The Future of Educational Technology

Say “Educational Technology” to a room of teachers, administrators, and vendors, and you will get many different definitions. Having recently attended the Future of Educational Technology Conference (FETC 2018) as a “civilian” rather than an exhibitor, I was able to attend workshops and presentations, visit the entire convention floor of vendors (387), and stop by poster sessions to chat with teachers and administrators. It was an opportunity to see how ShopBot Tools can meet the needs of educators by adding training, tutorials, and projects that link to standards, and providing these in addition to the manufacturing of quality CNC equipment.

The poster sessions were grouped by topics of interest, and submitted by real teachers/administrators. They provided for casual conversations between those with boots-on-the-ground experience and those who might be new to a topic of interest. Notice that in many of the sample posters shown below, “Why” is as important as the “How to”.

The poster sessions I had the opportunity to attend included:

• Electronics
• Coding

How coding integrates into the school day

• Makerspaces

‘Iolani School in Hawaii has maker spaces in its middle and high schools. The high school has a PRSalpha 96×48 •


Integrating Makerspaces across disciplines

• Integrating Problem/Project Based Learning

• Professional Development

Professional Development strategies: Lecture or Engage?

WORKSHOPS: I also attended several workshops about integrating project-based learning and makerspaces into the curriculum standards. One, by Michael Gorman, included an amazing number of resources that are available on his website.

Visit Michael Gorman’s website for a wealth of suggestions.

Additionally, I attended two working sessions on free software to help with documentation which are relevant to teachers, students, and perhaps, ShopBot tutorials. Spark software from Adobe helps users create “Professional looking graphics, web pages, and videos in minutes.” A 20 minute introduction to Book Creator was enticing for embedding pictures, videos and text into eBooks that can be anywhere from two pages to 20 pages long. Look for examples soon.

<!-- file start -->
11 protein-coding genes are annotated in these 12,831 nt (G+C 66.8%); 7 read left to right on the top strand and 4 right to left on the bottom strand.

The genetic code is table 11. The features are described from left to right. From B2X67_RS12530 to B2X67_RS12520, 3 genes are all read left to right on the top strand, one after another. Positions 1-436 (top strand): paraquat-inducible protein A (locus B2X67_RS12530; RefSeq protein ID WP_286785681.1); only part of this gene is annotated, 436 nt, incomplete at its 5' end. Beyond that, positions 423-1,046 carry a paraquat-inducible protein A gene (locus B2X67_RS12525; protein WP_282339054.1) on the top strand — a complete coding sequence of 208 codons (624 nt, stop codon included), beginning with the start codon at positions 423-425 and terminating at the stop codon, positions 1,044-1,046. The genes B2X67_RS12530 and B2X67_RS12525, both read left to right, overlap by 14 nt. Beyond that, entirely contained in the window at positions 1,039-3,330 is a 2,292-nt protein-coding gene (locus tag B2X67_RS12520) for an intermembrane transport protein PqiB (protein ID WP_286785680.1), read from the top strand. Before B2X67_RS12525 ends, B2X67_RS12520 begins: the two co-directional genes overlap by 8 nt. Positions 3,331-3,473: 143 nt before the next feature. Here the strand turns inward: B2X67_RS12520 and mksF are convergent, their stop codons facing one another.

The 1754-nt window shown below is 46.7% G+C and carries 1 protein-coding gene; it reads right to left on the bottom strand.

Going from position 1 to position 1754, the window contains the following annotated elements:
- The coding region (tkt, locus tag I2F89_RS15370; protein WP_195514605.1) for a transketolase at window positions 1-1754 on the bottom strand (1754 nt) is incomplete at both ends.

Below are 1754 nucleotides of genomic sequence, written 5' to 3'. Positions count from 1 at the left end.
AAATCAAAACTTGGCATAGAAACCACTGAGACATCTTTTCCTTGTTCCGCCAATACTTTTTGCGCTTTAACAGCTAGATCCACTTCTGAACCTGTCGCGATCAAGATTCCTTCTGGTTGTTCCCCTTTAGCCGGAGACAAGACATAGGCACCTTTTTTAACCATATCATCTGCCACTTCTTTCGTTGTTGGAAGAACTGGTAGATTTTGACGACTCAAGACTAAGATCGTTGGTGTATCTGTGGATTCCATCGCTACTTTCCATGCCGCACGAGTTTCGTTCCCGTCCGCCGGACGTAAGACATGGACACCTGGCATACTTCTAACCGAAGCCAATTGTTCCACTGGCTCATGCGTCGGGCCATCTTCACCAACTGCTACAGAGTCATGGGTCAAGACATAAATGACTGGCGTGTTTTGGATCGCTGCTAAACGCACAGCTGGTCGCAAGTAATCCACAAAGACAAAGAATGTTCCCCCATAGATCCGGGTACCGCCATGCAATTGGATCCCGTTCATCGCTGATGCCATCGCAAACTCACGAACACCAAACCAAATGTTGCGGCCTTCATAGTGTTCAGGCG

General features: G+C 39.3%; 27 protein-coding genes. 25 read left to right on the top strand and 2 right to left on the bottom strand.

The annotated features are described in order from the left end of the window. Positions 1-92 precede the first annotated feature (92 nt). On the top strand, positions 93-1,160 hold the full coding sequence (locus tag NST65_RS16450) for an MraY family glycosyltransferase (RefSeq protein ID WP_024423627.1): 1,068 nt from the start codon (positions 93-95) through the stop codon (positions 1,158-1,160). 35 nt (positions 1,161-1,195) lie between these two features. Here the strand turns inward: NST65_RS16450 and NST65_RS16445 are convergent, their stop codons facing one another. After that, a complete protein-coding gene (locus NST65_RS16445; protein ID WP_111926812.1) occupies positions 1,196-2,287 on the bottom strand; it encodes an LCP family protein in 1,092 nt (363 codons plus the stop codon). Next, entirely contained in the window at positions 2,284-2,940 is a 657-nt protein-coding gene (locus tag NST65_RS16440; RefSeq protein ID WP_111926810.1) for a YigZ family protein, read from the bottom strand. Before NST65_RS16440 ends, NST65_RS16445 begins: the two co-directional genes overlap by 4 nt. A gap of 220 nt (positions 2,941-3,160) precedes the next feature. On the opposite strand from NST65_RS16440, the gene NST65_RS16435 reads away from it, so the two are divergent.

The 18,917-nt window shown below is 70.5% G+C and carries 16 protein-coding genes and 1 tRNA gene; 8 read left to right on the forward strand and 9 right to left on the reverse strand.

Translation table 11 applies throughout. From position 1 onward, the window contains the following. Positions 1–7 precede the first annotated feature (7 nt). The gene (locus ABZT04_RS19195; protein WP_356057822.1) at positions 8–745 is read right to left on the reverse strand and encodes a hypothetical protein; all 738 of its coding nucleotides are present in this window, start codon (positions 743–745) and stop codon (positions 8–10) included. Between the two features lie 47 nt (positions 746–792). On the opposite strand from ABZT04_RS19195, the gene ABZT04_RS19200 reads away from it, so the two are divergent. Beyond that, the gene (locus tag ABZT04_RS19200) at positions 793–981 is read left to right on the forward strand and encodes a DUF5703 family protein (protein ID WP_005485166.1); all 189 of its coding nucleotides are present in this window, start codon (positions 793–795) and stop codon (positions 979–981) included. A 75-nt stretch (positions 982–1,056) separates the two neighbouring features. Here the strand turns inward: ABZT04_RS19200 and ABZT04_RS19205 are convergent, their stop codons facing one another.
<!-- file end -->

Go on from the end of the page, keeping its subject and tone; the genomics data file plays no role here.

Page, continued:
387 vendors of Educational Technologies exhibited. Sorted by broad categories, the vendors included:

• Computers, smart boards, covers for computers, projection systems for the classroom.

I didn’t win the document scanner raffled off by Epson. I really wanted the smart board or projector.

• Furniture for the classroom or makerspace

CEF (Custom Educational Furniture) manufactures furniture for the classroom and makerspaces. Many of its designs are suggested by kids.


Store the metal stools under the table. Note the big magnets.

• Software for classroom management, documentation, CAD
• Distributors and suppliers of STEM education packages
• Games to teach coding or video games

Bloxels is a platform and an app that teaches the basics of creating video games. The Educator Handbook includes links to common core standards and NGSS.


• Digital fabrication equipment
• 3D printers (lots of brands, many distributors for the same brand)
• Laser cutters; Epilog and Full Spectrum included
• A first: a water jet cutter by Omax

The Omax water jet cutter can use the same design files as ShopBot CNC machines. Look for the glass unicorn I designed on the sample table.


Detail of unicorn in glass cut with the Omax water jet.


Same design files machined in HDPE plastic with a ShopBot CNC

Plans for FETC 2019: Next year, look for ShopBot to provide information about CNC equipment for cutting sheetgoods and 3D carving in wood, plastic, and non-ferrous metals.

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